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IFC in the Agricultural Sector September 2011. Food Financial Crisis 1 SOURCE: World Development Report 2008: Agriculture for Development; World Bank.

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Presentation on theme: "IFC in the Agricultural Sector September 2011. Food Financial Crisis 1 SOURCE: World Development Report 2008: Agriculture for Development; World Bank."— Presentation transcript:

1 IFC in the Agricultural Sector September 2011

2 Food Financial Crisis 1 SOURCE: World Development Report 2008: Agriculture for Development; World Bank Group Agriculture Action Plan FY10-12 IFC’s Approach in Agriculture is Part of Integrated World Bank Group Action Plan Differentiated approaches for: A.Agriculture based countries (mainly SSA and Asia): GDP growth through agriculture B.Transforming countries (e.g., China, India, Indonesia, Morocco): Higher value products and linkages with the non-farm economy C.Urbanized countries (e.g., Brazil, Ukraine, Russia): Contribution to global food supply, reduced rural poverty, growth in export crops and increased food safety World Development Report 2008 WBG Agriculture Action Plan FY Five areas of joint focus: 1.Raise agricultural productivity 2.Link farmers to markets and strengthen value chains 3.Reduce risk and vulnerability 4.Facilitate agricultural entry and exit and rural non-farm income 5.Enhance environmental services and sustainability Key Elements of the IFC Global Agribusiness Strategic Action Plan (ASAP) IFC ASAP a Collaborative WB-IFC Effort with full integration of WB and IFC Agribusiness Teams

3 2 Agribusiness – IFC’s Strategic Priority Development Impact IFC investments made directly in the agricultural sector during FY11 are expected to: provide direct employment to 150,000 people, including 60,000 women, reach 870,000 farmers (equivalent to 4.4 million people supported) Reach about 90,000 micro, small, and medium enterprises. IFC Development Goal Targets: FY11: 200,000 farmers reached FY14: 800,000 farmers reached Development Impact IFC investments made directly in the agricultural sector during FY11 are expected to: provide direct employment to 150,000 people, including 60,000 women, reach 870,000 farmers (equivalent to 4.4 million people supported) Reach about 90,000 micro, small, and medium enterprises. IFC Development Goal Targets: FY11: 200,000 farmers reached FY14: 800,000 farmers reached Target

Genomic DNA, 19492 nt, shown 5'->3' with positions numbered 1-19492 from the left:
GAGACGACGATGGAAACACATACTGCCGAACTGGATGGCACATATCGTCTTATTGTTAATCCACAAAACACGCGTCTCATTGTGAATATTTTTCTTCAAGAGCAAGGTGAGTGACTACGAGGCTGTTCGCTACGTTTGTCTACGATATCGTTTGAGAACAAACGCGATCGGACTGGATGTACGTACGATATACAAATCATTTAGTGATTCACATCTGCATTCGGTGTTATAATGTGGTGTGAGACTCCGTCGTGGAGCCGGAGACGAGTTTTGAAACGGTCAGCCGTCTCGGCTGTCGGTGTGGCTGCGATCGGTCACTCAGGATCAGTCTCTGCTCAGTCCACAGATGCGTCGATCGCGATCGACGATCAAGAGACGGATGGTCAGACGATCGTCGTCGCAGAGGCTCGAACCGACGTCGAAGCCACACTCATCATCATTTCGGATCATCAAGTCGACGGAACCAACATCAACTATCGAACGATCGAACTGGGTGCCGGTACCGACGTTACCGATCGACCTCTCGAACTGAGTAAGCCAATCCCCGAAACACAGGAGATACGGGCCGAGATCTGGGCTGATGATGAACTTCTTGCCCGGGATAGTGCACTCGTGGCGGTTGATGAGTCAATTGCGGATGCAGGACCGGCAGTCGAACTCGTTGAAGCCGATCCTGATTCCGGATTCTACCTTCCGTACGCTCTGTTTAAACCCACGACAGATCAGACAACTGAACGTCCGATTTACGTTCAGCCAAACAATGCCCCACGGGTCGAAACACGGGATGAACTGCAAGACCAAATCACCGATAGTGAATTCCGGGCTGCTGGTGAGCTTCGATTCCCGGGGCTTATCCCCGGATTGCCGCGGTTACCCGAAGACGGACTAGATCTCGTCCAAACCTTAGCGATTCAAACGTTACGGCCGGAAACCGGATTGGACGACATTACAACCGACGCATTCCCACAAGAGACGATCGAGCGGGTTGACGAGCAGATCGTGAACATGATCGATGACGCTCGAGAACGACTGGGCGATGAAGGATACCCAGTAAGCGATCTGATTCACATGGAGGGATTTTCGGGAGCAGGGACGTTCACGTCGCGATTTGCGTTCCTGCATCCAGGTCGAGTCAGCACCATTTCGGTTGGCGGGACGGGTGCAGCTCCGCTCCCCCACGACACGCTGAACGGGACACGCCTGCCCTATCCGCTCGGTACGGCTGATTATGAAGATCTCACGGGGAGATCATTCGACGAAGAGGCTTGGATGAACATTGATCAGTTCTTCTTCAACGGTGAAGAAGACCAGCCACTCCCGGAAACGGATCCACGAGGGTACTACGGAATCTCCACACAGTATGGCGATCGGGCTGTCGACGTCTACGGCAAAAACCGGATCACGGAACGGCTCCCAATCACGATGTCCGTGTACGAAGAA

4 3 IFC’s Strategic Objectives in Agriculture  Contribute to Enhancing Food Security (e.g. increased investment, enhanced productivity)  Contribute to Enhancing Economic Development and Inclusiveness (e.g. focus on smallholders, women, risk management)  Make Environmental and Social Sustainability a business driver (e.g., resource utilization and efficiency)

5 4 Areas of Focus  Enhance productivity through improved access to key agricultural inputs, dissemination of best practices, investment in modern and sustainable farming  Help mitigate price and weather-related shocks through developing and rolling out risk management products  Support agri SMEs access to finance, access to market and access to technology and inputs through agricultural and financial intermediaries and service providers  Reduce post harvest waste and losses through improved agricultural practices, logistics and infrastructure

6 5 Integrated Agribusiness Value Chain Approach Consumers 6+ billion Traders Input producers and distri- butors Food Processors Distribu- tors Retailers Investment Climate Advisory/Technical Assistance Infrastructure, PPPs Financial/Risk Management Products Farmers Environmental and Social Ecosystem Services

7 6 Enhanced IFC Environmental and Social Framework and Tools

8 7 Revised Performance Standards & Procedures  Introduced requirement to reduce energy/water intensity  Lowered GHG threshold for reporting to 25,000 tons CO2 equivalent per year  Increased attention to supply chain (labor and critical habitats)  Adopted Free Prior Informed Consent for Indigenous Peoples  Changes to Categorization System (both real sector and FIs)  Adopted new regime of information disclosure throughout the project cycle, including ESAP's implementation progress and DOTS.

9 8 Early E&S Risk Assessment and Screening Tool Country-level  National policy (international conventions, agricultural policy)  Legal framework/Enforcement (labor law, environmental regs, land rights/tenure)  Physical and human infrastructure (transport, health, education) Sector/Project-level  Workforce (wages, working conditions, sub-contractor suppliers)  Client reputation  Land ownership/tenure/disputes  Current and previous land use (no primary forest conversion)  Environmental assets/services (biodiversity, water, etc)

10 9 Thank You


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